Rishi Sunak has made ‘long-term decisions’ the leitmotif of his government. Today’s Autumn Statement announcement on permanent full expensing – which will allow businesses to write off capital investment costs against corporation tax immediately and in full – shows his Chancellor is singing from the same hymn sheet.
While it might sound dry, this tax reform is a vital step towards fixing one of the key structural weaknesses in the British economy: lacklustre business investment. Hunt’s announcement today will help boost productivity, economic growth and wages. In due course, full expensing should make us all – businesses, workers and consumers – better off.
The current version of full expensing, introduced in the March 2023 Budget but due to expire in March 2026, allows businesses to offset 100 per cent of most types of plant and machinery investment against their tax bill up front. Research by the Centre for Policy Studies and the Tax Foundation suggests that making the current version of full expensing permanent – as Hunt did today – would boost the long-run capital stock by 1.5 per cent, and deliver a 0.8 per cent boost to wages and a 0.9 per cent boost to long-run GDP. Other people’s findings are even more positive.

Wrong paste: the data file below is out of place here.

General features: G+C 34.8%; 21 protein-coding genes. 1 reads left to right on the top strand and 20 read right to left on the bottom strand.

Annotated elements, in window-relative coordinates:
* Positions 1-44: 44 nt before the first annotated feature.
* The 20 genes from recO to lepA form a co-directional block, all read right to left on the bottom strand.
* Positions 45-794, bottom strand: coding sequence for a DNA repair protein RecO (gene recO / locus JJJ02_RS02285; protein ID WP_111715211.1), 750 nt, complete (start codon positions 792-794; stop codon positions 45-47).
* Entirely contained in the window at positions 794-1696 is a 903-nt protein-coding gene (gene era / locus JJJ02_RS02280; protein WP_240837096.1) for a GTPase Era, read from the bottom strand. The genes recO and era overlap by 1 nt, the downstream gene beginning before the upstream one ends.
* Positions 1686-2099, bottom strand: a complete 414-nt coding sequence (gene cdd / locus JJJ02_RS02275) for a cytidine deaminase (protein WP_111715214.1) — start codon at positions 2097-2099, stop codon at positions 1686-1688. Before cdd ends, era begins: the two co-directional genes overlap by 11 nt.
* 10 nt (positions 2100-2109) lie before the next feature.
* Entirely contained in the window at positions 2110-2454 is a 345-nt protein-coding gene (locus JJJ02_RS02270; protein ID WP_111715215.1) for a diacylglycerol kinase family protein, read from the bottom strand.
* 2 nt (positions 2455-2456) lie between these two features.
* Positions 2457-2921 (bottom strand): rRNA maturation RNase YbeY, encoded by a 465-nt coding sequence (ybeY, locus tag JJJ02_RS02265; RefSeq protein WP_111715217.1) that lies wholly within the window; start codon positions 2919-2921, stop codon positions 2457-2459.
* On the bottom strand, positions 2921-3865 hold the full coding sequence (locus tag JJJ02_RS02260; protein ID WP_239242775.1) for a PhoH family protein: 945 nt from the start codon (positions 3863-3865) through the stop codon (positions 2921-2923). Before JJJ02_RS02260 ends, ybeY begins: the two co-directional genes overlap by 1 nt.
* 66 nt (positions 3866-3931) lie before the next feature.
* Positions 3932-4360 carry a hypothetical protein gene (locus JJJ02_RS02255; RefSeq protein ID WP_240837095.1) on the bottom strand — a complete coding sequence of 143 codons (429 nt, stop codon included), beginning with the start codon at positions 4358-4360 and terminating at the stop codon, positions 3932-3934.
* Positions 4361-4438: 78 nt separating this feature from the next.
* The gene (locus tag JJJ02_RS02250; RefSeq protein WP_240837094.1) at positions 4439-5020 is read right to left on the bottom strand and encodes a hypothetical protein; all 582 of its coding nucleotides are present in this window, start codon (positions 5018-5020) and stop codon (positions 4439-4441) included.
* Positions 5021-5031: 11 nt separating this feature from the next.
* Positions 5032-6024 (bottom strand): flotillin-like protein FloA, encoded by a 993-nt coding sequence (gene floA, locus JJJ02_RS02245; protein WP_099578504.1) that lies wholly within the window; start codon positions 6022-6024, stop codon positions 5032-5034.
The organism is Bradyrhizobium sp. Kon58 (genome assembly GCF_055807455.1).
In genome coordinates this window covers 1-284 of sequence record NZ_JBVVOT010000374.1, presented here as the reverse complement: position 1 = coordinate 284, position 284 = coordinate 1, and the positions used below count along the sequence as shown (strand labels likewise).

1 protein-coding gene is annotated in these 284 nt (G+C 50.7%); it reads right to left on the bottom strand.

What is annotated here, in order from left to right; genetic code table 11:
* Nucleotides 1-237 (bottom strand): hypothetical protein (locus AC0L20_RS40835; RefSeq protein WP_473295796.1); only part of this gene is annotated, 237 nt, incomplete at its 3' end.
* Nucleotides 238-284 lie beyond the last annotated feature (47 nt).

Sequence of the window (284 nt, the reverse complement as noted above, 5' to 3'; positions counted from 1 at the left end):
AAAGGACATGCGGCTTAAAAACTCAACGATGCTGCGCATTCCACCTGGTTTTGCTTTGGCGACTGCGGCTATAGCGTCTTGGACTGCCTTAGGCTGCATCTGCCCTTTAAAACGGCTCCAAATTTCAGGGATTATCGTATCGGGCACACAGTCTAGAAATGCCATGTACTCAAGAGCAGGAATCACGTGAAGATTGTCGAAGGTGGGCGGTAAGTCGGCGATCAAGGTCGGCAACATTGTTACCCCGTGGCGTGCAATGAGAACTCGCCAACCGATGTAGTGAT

This is in contrast to traditional investment allowances, where the tax deduction is spread over time. The more you spread out a deduction, the less valuable it becomes because of inflation and the time value of money (‘a bird in the hand is worth two in the bush’). Indeed, for some years before the introduction of the ‘super-deduction’ investment allowance in 2021, the UK tax system ultimately permitted only 62 per cent of investment costs to be deducted (on a net present value basis).
Full expensing, however, will act as a powerful investment incentive for businesses.